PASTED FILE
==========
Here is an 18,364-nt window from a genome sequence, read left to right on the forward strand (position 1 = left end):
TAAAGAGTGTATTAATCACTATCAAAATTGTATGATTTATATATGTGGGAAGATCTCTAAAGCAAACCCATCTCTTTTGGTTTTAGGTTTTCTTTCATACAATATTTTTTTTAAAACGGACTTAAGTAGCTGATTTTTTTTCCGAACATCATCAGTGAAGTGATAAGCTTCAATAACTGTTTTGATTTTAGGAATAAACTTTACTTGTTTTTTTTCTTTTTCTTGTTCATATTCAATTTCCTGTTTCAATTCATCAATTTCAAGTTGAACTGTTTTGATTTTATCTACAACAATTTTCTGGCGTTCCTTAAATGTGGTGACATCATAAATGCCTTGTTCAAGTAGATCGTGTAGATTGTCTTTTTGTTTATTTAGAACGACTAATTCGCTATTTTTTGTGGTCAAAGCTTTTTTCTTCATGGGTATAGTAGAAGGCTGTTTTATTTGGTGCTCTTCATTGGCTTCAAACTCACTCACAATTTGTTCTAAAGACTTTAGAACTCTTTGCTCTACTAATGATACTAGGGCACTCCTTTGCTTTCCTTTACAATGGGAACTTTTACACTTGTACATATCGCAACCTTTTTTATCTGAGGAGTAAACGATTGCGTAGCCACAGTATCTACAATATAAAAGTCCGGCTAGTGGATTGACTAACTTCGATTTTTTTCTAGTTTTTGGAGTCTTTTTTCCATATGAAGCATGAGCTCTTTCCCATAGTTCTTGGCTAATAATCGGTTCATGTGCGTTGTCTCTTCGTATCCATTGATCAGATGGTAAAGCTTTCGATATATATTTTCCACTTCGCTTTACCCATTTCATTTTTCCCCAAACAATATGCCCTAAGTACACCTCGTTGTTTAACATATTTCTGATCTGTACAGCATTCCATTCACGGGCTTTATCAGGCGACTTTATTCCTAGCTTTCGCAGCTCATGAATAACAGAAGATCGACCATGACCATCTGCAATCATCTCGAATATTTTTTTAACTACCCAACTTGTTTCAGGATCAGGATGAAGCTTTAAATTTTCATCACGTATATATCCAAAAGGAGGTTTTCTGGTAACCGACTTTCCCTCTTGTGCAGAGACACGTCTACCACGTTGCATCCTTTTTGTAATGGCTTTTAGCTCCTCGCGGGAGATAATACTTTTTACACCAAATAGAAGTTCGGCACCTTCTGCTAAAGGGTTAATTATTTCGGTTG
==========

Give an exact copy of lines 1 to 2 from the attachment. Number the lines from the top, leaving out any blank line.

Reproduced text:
Here is an 18,364-nt window from a genome sequence, read left to right on the forward strand (position 1 = left end):
TAAAGAGTGTATTAATCACTATCAAAATTGTATGATTTATATATGTGGGAAGATCTCTAAAGCAAACCCATCTCTTTTGGTTTTAGGTTTTCTTTCATACAATATTTTTTTTAAAACGGACTTAAGTAGCTGATTTTTTTTCCGAACATCATCAGTGAAGTGATAAGCTTCAATAACTGTTTTGATTTTAGGAATAAACTTTACTTGTTTTTTTTCTTTTTCTTGTTCATATTCAATTTCCTGTTTCAATTCATCAATTTCAAGTTGAACTGTTTTGATTTTATCTACAACAATTTTCTGGCGTTCCTTAAATGTGGTGACATCATAAATGCCTTGTTCAAGTAGATCGTGTAGATTGTCTTTTTGTTTATTTAGAACGACTAATTCGCTATTTTTTGTGGTCAAAGCTTTTTTCTTCATGGGTATAGTAGAAGGCTGTTTTATTTGGTGCTCTTCATTGGCTTCAAACTCACTCACAATTTGTTCTAAAGACTTTAGAACTCTTTGCTCTACTAATGATACTAGGGCACTCCTTTGCTTTCCTTTACAATGGGAACTTTTACACTTGTACATATCGCAACCTTTTTTATCTGAGGAGTAAACGATTGCGTAGCCACAGTATCTACAATATAAAAGTCCGGCTAGTGGATTGACTAACTTCGATTTTTTTCTAGTTTTTGGAGTCTTTTTTCCATATGAAGCATGAGCTCTTTCCCATAGTTCTTGGCTAATAATCGGTTCATGTGCGTTGTCTCTTCGTATCCATTGATCAGATGGTAAAGCTTTCGATATATATTTTCCACTTCGCTTTACCCATTTCATTTTTCCCCAAACAATATGCCCTAAGTACACCTCGTTGTTTAACATATTTCTGATCTGTACAGCATTCCATTCACGGGCTTTATCAGGCGACTTTATTCCTAGCTTTCGCAGCTCATGAATAACAGAAGATCGACCATGACCATCTGCAATCATCTCGAATATTTTTTTAACTACCCAACTTGTTTCAGGATCAGGATGAAGCTTTAAATTTTCATCACGTATATATCCAAAAGGAGGTTTTCTGGTAACCGACTTTCCCTCTTGTGCAGAGACACGTCTACCACGTTGCATCCTTTTTGTAATGGCTTTTAGCTCCTCGCGGGAGATAATACTTTTTACACCAAATAGAAGTTCGGCACCTTCTGCTAAAGGGTTAATTATTTCGGTTG